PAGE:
Expert Profile: Conversation on How We Can Ensure a Sustainable World

Dr. Tom Wiener IEEE Senior Life�Member, Chair-Elect of IEEE?s Committee on Earth Observation
Dr. Tom Wiener

 

Dr. Thomas F. Wiener is a Life Senior Member of IEEE, and an aerospace engineer with more than 40 years of experience in conducting and directing high technology research and development efforts.  As a U.S. Navy Veteran with 22-years of service, Tom qualified in destroyers and submarines. He is a former nuclear submarine commander, having commanded the nuclear attack submarine USS JACK. A former program manager of the U.S. Defense Advanced Research Projects Agency, Tom’s technical proficiencies span the fields of missile technology, inertial guidance and automatic control, and imaging and non-imaging sensors.

IEEE: What specific areas or methods should businesses focus on as they look to employ more sustainable guiding principles across their organization?

Wiener: Ensuring a sustainable global environment requires commitment and a life-long partnership between industry and society.

As organizations incorporate more sustainable- or ‘green’-focused policies and procedures within their facilities and everyday practices, our collective global society will reap vast, long-term benefits. Businesses will see a decrease in operational expenditures and society will eventually experience an overall increase in the quality of life – as natural resources will continue to replenish. That being said, companies should look to include sustainability or ‘green’ mandates among key criteria when evaluating business plans, partnerships, internal performance reviews and production cycles; many which can lead to improved earnings and competitive positioning.

To highlight an example where businesses need to take a concerted effort to ensure eco-friendly policies for societal benefit, let’s look at the case of water and an organization’s usage models. Simply, water has a broad impact on many organizations’ production and supply chain – as most often water is a key component in the industrial process, especially in agricultural-based businesses. In issues of water scarcity, or poor water quality, businesses cannot produce goods, their business will suffer and the consumer cannot leverage that product for nutrition. This domino effect of negative outputs are generated as a result of mismanaged water supply.

Companies need to be aware of ways to better conserve their water usage in any, and all, facets of their operations. This in turn will enable organizations to conserve more water throughout production operations, recycle the water used in manufacturing processes and safely manage overall water consumption. As the world has a finite amount of water, the need and criticality to manage the supply properly is of high demand, and we – as a global nation – need to ensure there will be enough to meet society’s personal, agricultural and industrial needs, without depleting what nature has so graciously provided us in the first place.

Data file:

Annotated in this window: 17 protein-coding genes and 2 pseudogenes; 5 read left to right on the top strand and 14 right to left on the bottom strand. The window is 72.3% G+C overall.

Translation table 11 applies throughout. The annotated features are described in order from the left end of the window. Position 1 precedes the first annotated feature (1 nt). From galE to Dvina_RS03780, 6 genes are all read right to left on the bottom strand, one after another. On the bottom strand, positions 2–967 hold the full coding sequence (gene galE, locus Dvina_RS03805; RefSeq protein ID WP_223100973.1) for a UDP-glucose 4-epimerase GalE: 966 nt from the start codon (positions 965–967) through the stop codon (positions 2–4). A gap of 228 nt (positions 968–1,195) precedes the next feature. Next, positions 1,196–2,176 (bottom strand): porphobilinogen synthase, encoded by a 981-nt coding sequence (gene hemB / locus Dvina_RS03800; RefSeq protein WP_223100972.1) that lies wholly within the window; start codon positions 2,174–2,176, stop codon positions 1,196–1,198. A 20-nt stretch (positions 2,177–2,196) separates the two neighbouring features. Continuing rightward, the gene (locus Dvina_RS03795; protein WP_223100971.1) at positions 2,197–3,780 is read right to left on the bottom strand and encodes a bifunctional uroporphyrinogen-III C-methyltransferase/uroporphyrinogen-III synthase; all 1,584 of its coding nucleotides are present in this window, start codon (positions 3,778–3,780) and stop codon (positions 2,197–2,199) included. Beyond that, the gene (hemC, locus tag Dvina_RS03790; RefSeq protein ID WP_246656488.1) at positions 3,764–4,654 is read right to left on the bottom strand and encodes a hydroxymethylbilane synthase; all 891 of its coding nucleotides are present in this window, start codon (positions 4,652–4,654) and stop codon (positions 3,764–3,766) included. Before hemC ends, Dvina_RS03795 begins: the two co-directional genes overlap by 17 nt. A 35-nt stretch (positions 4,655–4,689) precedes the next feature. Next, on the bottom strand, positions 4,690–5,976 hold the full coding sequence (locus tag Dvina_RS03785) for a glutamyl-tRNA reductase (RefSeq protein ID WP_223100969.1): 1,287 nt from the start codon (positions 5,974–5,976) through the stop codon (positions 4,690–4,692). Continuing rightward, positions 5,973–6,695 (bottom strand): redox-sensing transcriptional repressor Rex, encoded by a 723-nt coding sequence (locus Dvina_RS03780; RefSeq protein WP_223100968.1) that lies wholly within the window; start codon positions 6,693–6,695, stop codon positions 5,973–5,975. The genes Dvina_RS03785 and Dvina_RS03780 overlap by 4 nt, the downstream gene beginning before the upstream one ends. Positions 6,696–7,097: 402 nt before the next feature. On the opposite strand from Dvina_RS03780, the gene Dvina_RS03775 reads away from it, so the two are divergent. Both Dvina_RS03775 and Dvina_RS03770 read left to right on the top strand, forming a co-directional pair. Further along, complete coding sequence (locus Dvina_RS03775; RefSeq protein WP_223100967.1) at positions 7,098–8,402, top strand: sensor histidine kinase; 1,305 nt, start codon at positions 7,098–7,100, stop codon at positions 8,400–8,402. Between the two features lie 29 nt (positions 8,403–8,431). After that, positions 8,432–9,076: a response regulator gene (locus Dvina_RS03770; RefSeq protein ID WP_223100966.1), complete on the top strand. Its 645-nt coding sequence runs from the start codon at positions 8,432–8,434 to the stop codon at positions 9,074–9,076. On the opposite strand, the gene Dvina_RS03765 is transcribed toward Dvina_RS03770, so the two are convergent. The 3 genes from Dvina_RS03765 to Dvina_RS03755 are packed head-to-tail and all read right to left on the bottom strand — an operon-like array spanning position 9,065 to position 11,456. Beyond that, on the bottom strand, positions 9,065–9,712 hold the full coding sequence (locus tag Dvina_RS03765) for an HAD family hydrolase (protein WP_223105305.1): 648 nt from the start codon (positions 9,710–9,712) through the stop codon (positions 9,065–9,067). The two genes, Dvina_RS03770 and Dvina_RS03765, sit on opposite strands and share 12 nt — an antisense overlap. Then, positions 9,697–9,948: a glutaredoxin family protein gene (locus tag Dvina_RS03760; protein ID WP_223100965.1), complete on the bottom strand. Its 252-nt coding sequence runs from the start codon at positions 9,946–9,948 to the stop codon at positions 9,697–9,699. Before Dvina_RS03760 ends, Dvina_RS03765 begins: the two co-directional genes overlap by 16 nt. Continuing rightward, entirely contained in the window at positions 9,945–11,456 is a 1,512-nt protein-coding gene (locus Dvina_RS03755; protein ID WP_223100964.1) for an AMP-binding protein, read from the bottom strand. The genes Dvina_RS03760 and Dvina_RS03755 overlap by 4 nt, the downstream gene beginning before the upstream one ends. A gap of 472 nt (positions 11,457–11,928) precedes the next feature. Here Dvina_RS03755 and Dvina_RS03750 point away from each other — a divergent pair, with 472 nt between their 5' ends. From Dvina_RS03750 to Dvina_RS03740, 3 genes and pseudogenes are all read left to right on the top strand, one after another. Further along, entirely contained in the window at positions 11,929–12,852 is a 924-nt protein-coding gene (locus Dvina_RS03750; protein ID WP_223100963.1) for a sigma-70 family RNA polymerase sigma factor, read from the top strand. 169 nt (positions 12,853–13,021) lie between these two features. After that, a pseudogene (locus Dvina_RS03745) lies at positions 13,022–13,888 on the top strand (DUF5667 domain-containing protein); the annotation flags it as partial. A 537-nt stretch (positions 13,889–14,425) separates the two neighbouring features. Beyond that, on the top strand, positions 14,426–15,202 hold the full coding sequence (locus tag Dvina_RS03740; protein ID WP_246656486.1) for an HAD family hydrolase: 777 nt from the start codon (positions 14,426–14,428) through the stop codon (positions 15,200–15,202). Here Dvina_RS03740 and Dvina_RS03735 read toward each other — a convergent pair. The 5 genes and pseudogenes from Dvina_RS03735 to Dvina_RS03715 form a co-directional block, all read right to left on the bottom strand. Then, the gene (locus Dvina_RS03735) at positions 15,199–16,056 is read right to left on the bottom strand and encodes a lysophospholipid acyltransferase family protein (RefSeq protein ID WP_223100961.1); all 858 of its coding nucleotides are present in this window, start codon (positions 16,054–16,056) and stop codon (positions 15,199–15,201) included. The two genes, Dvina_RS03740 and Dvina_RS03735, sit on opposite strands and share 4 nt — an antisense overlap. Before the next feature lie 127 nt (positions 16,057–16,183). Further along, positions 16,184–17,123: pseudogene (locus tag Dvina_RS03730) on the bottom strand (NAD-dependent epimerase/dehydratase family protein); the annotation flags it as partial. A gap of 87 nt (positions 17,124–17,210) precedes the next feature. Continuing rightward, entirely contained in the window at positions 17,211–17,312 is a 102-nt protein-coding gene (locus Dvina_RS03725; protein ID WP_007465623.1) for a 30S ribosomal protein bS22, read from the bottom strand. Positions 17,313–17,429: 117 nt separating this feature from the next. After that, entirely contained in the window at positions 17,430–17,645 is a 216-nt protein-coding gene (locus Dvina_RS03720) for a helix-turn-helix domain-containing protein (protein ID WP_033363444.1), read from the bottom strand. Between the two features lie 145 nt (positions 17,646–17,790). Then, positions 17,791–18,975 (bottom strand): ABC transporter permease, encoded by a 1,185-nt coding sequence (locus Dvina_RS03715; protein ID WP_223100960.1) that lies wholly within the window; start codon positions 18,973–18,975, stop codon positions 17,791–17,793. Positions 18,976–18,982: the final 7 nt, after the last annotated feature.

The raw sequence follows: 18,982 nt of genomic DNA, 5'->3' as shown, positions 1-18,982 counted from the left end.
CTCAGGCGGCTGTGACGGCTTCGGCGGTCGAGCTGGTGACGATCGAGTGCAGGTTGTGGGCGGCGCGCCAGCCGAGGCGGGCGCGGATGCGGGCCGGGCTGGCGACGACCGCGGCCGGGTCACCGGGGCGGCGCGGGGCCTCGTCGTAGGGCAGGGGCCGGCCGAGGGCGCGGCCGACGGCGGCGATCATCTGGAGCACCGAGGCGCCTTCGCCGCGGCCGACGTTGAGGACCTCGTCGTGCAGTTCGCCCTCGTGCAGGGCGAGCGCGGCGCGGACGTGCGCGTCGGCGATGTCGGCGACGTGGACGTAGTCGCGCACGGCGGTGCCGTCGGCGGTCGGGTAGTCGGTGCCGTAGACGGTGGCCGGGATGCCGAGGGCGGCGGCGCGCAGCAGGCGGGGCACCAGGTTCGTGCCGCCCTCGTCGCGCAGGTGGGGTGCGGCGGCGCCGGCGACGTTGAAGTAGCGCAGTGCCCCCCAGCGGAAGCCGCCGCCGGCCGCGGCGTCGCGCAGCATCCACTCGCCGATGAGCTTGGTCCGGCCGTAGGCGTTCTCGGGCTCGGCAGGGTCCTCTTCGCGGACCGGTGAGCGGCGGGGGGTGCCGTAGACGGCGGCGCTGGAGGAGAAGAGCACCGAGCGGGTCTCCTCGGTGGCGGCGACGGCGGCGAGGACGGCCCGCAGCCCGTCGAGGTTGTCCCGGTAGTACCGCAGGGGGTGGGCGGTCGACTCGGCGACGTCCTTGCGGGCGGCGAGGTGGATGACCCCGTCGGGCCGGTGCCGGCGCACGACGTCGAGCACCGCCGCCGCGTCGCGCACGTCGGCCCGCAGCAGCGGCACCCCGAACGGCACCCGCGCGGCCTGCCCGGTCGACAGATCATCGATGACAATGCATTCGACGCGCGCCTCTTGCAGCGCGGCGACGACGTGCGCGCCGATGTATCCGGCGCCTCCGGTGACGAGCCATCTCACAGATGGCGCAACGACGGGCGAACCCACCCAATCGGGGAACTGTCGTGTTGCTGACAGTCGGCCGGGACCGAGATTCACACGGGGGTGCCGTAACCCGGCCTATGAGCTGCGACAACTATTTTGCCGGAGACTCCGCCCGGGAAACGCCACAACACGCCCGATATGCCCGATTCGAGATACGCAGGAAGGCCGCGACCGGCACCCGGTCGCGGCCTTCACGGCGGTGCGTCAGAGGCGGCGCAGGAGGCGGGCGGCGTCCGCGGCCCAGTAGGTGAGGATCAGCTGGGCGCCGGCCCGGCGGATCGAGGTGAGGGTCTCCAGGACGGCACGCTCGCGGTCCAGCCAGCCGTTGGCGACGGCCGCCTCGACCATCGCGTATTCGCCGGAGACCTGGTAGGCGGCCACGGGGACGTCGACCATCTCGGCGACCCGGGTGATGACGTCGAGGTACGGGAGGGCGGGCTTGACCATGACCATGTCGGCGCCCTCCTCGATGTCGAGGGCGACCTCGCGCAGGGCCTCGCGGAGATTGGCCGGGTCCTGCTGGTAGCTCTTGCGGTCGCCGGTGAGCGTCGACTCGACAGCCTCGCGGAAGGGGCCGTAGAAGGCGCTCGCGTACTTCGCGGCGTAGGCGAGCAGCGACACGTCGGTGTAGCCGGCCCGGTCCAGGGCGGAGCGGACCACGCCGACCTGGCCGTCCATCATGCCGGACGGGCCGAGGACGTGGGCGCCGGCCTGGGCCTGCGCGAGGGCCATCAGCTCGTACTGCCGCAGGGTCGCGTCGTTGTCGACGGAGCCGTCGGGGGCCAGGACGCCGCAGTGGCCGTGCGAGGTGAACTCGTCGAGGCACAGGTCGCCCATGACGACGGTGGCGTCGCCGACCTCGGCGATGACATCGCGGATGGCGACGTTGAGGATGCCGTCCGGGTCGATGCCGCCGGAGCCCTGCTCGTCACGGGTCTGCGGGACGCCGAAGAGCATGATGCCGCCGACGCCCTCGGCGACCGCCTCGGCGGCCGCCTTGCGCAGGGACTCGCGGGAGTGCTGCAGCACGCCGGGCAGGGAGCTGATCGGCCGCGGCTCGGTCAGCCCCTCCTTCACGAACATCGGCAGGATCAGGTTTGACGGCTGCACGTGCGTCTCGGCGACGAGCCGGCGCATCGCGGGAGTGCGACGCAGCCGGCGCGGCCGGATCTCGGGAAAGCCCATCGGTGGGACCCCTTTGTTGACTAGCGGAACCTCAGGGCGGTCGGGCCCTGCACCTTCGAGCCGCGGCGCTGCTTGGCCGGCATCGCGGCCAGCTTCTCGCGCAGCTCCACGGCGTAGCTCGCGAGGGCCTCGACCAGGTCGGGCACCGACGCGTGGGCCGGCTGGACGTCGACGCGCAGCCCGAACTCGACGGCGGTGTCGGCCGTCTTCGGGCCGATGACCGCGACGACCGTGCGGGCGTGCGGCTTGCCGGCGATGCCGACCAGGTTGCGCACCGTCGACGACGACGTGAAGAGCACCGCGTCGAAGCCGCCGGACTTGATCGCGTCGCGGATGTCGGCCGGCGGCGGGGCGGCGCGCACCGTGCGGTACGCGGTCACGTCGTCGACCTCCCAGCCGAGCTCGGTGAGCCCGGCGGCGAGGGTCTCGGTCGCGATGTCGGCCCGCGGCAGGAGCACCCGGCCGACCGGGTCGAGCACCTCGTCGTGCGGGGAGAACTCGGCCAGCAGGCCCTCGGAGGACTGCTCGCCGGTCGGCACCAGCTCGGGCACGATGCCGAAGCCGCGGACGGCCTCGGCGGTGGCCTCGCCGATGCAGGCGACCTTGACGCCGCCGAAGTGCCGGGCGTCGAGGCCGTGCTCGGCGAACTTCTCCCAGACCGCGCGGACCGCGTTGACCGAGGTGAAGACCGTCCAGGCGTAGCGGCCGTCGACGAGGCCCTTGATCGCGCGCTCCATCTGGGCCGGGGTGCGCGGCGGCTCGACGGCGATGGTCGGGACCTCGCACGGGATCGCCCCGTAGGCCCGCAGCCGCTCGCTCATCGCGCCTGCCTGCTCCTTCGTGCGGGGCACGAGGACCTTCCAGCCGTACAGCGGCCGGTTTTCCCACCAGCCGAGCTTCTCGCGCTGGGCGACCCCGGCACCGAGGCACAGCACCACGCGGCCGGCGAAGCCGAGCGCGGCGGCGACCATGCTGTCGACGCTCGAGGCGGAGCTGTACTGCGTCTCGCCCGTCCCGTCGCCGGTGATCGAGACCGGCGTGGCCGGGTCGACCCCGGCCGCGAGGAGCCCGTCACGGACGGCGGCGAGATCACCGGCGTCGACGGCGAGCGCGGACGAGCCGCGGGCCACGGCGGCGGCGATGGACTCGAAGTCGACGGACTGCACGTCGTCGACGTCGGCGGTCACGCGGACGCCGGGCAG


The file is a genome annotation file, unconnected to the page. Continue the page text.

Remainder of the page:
Every industry and each company should make it a goal to return to communities and to nature an amount of water equivalent to what is used in all products and their production. This means reducing the amount of water used in production, recycling water used for manufacturing processes so it can be returned safely to the environment, and replenishing water in communities and nature through locally relevant projects.

A sound method many organizations are leveraging to manage their environmental consumption is: deploying an Environmental Management System (EMS), which is an approach to ensure the highest standard of “green business practices.” By being eco-business smart, organizations can reduce its environmental impact and carbon footprint, while increasing its operating efficiencies. In following this approach, organizations undertake a variety of environmentally-friendly procedures, including:

  • an environmental management plan with direct accountabilities;
  • standards and audits to maintain compliance and improve performance;
  • engagement programs with business partners and external stakeholders to encourage similar practices.

This is just one step in the long-term environmental approach to control our global society’s usage of resources – but nonetheless – an important one.    

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